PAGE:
Overheads are costs that don’t directly contribute to revenue. Where practical, reducing overheads is one path towards profitability that businesses should explore.
Usually related to administrative functions of a business, overheads might include accounting charges, human resources, or equipment hire. These are the line items that businesses can asses to minimize on the path towards better cash flow management and greater long-term profitability — a tactic we'll explore in this article.
Breaking down overheads
Let’s start by defining what overheads are in more detail. Any cost not linked to revenue is an overhead. They are the expenses involved in running your business and selling your product or service. If you stopped production or shut shop for a period of time, you'd still have to pay rent, insurance, utilities, marketing costs, wages, internet or other bills, and all of the expenses related to maintaining a business.
We can break overheads down into fixed and variable components. Examples of fixed overheads include:
Office or store rent
Insurance and property tax
As these illustrate, fixed overheads do not change with the scale a business whereas variable overheads do. Examples of the latter include:
Inputs to production
Wages and sales commissions
Utilities to run facilities and equipment
Assuming all other factors remain constant, increasing profitability can be achieved by reducing either fixed or variable overheads.
There are circumstances, however, where reducing one can have a negative knock-on effect on another area of your business. It pays to strategize and consider all factors.
Reducing fixed overheads
Fixed overheads tend to be locked into longer time horizons. For example, a year or multi-year contract often accompanies an office lease. The same applies to insurance policies and professional memberships. Naturally, there will be opportunity to re-evaluate the subscription cost at the time of renewal.
For most costs that fall under this category, this calculus will be simple: the service is too critical to not continue with and is essential to running the business. Insurance policies and rent on physical offices or locations are common examples.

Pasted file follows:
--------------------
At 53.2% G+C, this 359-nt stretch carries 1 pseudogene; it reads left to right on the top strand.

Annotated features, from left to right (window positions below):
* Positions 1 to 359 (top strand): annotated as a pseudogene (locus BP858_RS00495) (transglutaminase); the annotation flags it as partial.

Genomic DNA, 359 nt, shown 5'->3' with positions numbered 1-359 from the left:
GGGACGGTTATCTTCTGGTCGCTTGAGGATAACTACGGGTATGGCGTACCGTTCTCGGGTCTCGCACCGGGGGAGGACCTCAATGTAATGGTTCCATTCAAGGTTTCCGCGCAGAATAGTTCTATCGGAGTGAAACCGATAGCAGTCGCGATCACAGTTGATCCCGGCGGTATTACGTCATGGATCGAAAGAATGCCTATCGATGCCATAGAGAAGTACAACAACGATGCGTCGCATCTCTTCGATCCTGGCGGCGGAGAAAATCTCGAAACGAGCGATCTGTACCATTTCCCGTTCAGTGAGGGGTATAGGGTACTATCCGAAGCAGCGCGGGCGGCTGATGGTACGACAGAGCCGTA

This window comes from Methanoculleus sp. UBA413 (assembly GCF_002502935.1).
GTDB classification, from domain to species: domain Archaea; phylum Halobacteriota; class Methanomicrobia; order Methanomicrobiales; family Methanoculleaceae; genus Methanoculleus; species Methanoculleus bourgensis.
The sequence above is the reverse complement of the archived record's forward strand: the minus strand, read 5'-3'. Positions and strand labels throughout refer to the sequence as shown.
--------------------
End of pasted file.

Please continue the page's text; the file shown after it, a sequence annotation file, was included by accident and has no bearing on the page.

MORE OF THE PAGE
Business software subscriptions are less defensible. Given the rate of change in the B2B and B2C market, it makes sense to seriously re-evaluate the effectiveness of your current stack of business apps. Is there an alternative app that's more efficient and cost effective? Six months to a year is a long enough time for use-cases to be iterated and improved upon — and significantly, for subscription costs to reduce and be more competitive.
Reducing variable overheads
The decision on whether to opt-out of or be more disciplined around variable overheads depends on the unit economics of your business. To make this assessment, it's best to understand your contribution margin across your product or service offering — and the impact that variable overheads have. This can affect the break-even point.
The contribution margin is a measure of the profitability per unit of product or service — calculated by subtracting the variable cost per unit from the selling price per unit. By reducing the variable cost per unit, contribution margin will increase. This, in theory, flows positively towards your business’ profitability.
What is not captured is the impact this can have on your businesses’ ability to produce and sell your product and service — which can impact costs or revenue elsewhere. For example, by reducing variable overheads, your employees might be required to do more to maintain the same levels of production and sales. This may result in lower levels of workplace satisfaction — and therefore higher rates of employee turnover down the line.
Key takeaway: with every change made, unanticipated consequences can impact profitability.
Sustaining long-term profitability
While reducing overheads can increase profitability in the short-term, tread with caution. When you're assessing the numbers, it's easy to prioritize short-term gain for long-term gain. Ensure you give yourself ample opportunity to consider the potential down-stream impacts.
Take the example of reducing or eliminating office rent. With the world moving towards remote work as the new normal, it's an opportunity many businesses have considered. The answer may be obvious if you run a brick-and-mortar business — but less so when having a physical office is under contention. Cutting out a physical office space will power profitability in the current financial year but can lead to employee dissatisfaction, due to remote working challenges, over time.
Financial costs aside, there is also a cost incurred for launching into new workflows and systems remotely. Even a small change to the status quo can rock the boat. As important as it is to minimize costs, remember that your workforces' productivity and happiness is also a big contributor to profitability — which can be at risk with every change.
There is a balance to strike between minimizing overheads and optimizing your business for productivity. Both are large determinants of long-term profitability.